In order to determine the type of soil in your yard, try this test to give you a basis for finding the best matched trees. For this test, you will need a healthy handful of soil from the layer beneath the topmost piece of soil. The soil should be a little damp, but not recently watered or wet. Simply squeeze the soil sample and one of the following events will occur.

  1. The soil will hold its shape. If you touch the soil, it will maintain its original shape. You have CLAY.
  2. The soil will hold its shape. If you touch the soil, it will collapse. You have LOAM.
  3. The soil will fall apart as you open your hands. You have SAND.

Once you know what soil type you have, you can find trees best suited to the dirt’s properties. Loam is the best soil to have, as its unique qualities make it ideal for holding and transferring water to trees.

  • Average Precipitation

Rainfall in Oklahoma is variable and moderate in quantity. Averaging 34.3 inches of precipitation annually, these amounts vary month to month. Late spring and early summer bring the most rain, between 8 and 9 inches, or almost 26% of the precipitation the state sees. The rest of the years, months vary from as little as less than an inch to a little over two inches. Snowfall occurs minimally, averaging at 10 inches of snowfall across the state. In the south of Oklahoma, regions may see less than 4 inches, while areas along the Colorado border may see as much as 20 inches.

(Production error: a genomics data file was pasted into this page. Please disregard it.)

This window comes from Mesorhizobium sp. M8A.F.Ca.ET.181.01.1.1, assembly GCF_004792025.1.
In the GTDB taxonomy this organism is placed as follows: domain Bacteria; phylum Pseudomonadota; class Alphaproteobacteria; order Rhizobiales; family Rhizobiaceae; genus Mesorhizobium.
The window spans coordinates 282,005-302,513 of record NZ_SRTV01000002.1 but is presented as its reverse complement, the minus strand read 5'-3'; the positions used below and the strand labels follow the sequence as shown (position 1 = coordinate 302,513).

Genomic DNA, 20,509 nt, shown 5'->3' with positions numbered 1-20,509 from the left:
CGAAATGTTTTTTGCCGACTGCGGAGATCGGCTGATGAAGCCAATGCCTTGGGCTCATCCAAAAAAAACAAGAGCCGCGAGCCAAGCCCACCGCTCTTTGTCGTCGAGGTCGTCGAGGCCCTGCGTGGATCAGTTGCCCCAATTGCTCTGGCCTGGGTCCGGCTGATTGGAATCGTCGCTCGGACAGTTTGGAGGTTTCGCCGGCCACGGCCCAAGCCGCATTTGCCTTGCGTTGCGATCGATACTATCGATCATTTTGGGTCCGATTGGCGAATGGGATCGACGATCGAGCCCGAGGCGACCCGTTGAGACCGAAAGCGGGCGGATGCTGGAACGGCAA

• Irrigation

With variable precipitation amounts occurring at variable intervals, irrigation is an essential tool for the soon-to-be tree planter. Irrigation is necessary for newly planted trees, which undergo severe stress from transplantation. In order to combat this stress, tree growers can provide a new sprout with consistent and controlled water access. This will ensure successful plant growth while also protecting water conservation efforts in the region.

  • Growing Zones

Oklahoma, though moderately sized, only includes four unique growing zones. A growing zone simply refers to the USDA’s determination of areas where certain plants are most likely to thrive, preferring to focus on minimal temperature ranges in which a plant can survive. The zones occur in horizontal bands, moving diagonally from the southeast to northwest corners. The southeast region of Oklahoma, bordering Texas and Arkansas, is warmest, and low temperatures do not leave the range of 5°F to 10°F. The zones cool by degree ranges of 10° until the far northwest corner, where temperatures may dip below -10°F for extended lengths of time.

  • Weather Damage

Oklahoma’s distinct location in the midst of colliding weather systems makes it ideal for thunderstorms and tornadoes. Summer thunderstorms are strongest, and often these bring flash-flooding. Oklahoma is also mostly within the region known as Tornado Alley, characterized by the weather systems that so frequently affect the state. Oklahoma receives on average 54 tornadoes a year, which is one of the highest rates in the world. Some of the most deadly and numerous tornado systems have affected the state, including the 1912 Oklahoma tornado outbreak, in which approximately one tornado touched down across the state every hour for a 24-hour period.